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In an earlier meditation (vol. 1, September 30), I reflected on the flow of thought in Galatians 6. Here I want to focus on elements of Galatians 6:1–5.
On the face of it, there is a formal contradiction between Galatians 6:2, “Carry each other’s burdens,” and Galatians 6:5, “for each one should carry his own load.” One could guess at a pastoral resolution. Christians should be concerned to help others; at the same time, they should not invert this concern and so depend on the help of others that they become nothing but freeloaders. In other words, Galatians 6:2 makes abundant sense when it is understood to forbid isolationism and to mandate compassion; Galatians 6:5 makes abundant sense when it is understood to forbid sponging and to mandate personal responsibility.
But the context of the paragraph in which both sayings are embedded enables us to go a little farther. The passage begins by exhorting Christians to restore, gently, a brother or sister who is caught in a sin (Gal. 6:1). More specifically, Paul says that “you who are spiritual” ought to undertake this task. In light of the preceding verses (see yesterday’s meditation), those who are “spiritual” are Christians who manifestly “keep in step with the Spirit” (Gal. 5:25) and thus produce the fruit of the Spirit. This responsibility is laid on all Christians, but obviously some Christians are a little farther along in their fruit-bearing than others. So Christians who produce the fruit of the Spirit, as mandated of all Christians, should take primary responsibility for gently restoring a believer caught in a sin.
This should be a gentle restoration, not least because thoughtful Christians will recognize how they too may be tempted by this or some other evil (Gal. 6:1b). By helping one another in this way—with encouragement, prayer, moral support, companionship, accountability, whatever—we thereby “carry each other’s burdens” (Gal. 6:2). This, of course, is equivalent to fulfilling the law of Christ, who not only taught that the greatest commandments are to love God and to love your neighbor as yourself, but gave us his “new commandment”—to love one another as Jesus himself loved them (John 13:34–35).
In such a regime, self-promotion is ugly, futile, and self-deceiving (Gal. 6:3). Pride goes before a fall. It vitiates the quiet self-examination that is ruthlessly and patiently honest (Gal. 6:4). Community-destroying, soul-deceiving pride is displayed when Christians compare their service records in order to put the other person down. Honest self-evaluation engenders a godly thankfulness and a legitimate pride that never puts another person down, for “each one should carry his own load” (Gal. 6:5).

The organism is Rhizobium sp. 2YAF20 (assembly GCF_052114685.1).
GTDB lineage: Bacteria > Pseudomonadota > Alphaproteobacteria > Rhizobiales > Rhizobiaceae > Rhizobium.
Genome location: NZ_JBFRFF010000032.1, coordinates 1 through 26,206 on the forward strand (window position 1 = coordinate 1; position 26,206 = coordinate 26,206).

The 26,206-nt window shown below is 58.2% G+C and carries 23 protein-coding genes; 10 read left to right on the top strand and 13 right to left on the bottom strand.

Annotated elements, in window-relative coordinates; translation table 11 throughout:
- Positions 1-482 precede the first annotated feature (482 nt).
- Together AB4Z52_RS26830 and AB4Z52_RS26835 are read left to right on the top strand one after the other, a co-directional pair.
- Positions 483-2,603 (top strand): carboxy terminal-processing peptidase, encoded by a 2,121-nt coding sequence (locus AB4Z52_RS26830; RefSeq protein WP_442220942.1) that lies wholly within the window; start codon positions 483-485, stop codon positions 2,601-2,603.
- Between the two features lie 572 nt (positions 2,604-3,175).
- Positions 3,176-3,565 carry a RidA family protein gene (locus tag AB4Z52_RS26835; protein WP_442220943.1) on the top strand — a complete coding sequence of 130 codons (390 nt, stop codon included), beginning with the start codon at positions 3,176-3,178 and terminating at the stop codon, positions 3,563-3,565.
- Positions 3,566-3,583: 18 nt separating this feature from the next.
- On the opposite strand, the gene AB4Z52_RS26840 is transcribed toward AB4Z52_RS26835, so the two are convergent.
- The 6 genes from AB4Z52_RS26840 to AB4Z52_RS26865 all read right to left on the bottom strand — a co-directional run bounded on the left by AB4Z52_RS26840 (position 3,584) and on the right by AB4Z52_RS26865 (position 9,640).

In the extended metaphor of the shepherd in John 10, Jesus keeps revising the dimensions and application of the metaphor as he drives home a variety of points, a few of which we may pick up.
(1) For the biblically literate, it would be difficult not to think of Ezekiel 34. There God denounces the false shepherds of Israel, and repeatedly says that a day is coming when he himself will be the shepherd of his people, feeding them, leading them, disciplining them. Jesus’s insistence that, so far as shepherds go, those who came before him “were thieves and robbers” (John 10:8), would call Ezekiel 34 to mind. Then, toward the end of that Old Testament chapter, God says he will place over his flock one shepherd — his servant David. Now the Good Shepherd is here, one with God (1:1), yet from David’s line.
(2) In defining himself as the “good shepherd,” Jesus says that the “good shepherd lays down his life for the sheep” (10:11). This pushes the metaphor to the wall. In real life, a good shepherd risks his life for his sheep, and may lose it. But he doesn’t voluntarily sacrifice his life for the sheep. For a start, who would look after the other sheep? And in any case, it would be inappropriate: risking your life to save the livestock is one thing, but actually choosing to die for them would be disproportionate. A human life is worth more than a flock of sheep.
(3) Yet in case we have not yet absorbed the incongruity of Jesus’s claim, he spells it out even more clearly. He is not simply risking his life. Not is he merely the pawn of vicious circumstances: no one can take his life from him. He is laying it down of his own accord (10:18). Indeed, the reason why his Father continues to love him is that the Son is perfectly obedient — and it is the Father’s good mandate that this Son lay down his life (10:17; cf. Phil. 2:6–8).
(4) Jesus’s sheep respond to his voice; others reject him. The implicit election is ubiquitous in the passage (e.g., 10:27–28).
(5) Jesus’s mission includes not only sheep among the Israelites, but other sheep that “are not of this sheep pen” (10:16). But if they are Jesus’s sheep, whether Jews or Gentiles, they “will listen to [his] voice, and there shall be one flock and one shepherd” (10:16). Here is the fulfillment of the promise that in Abraham’s offspring all the nations of the earth will be blessed. And this is also why, in the last analysis, there can never be more than one head of the church — Jesus Christ himself.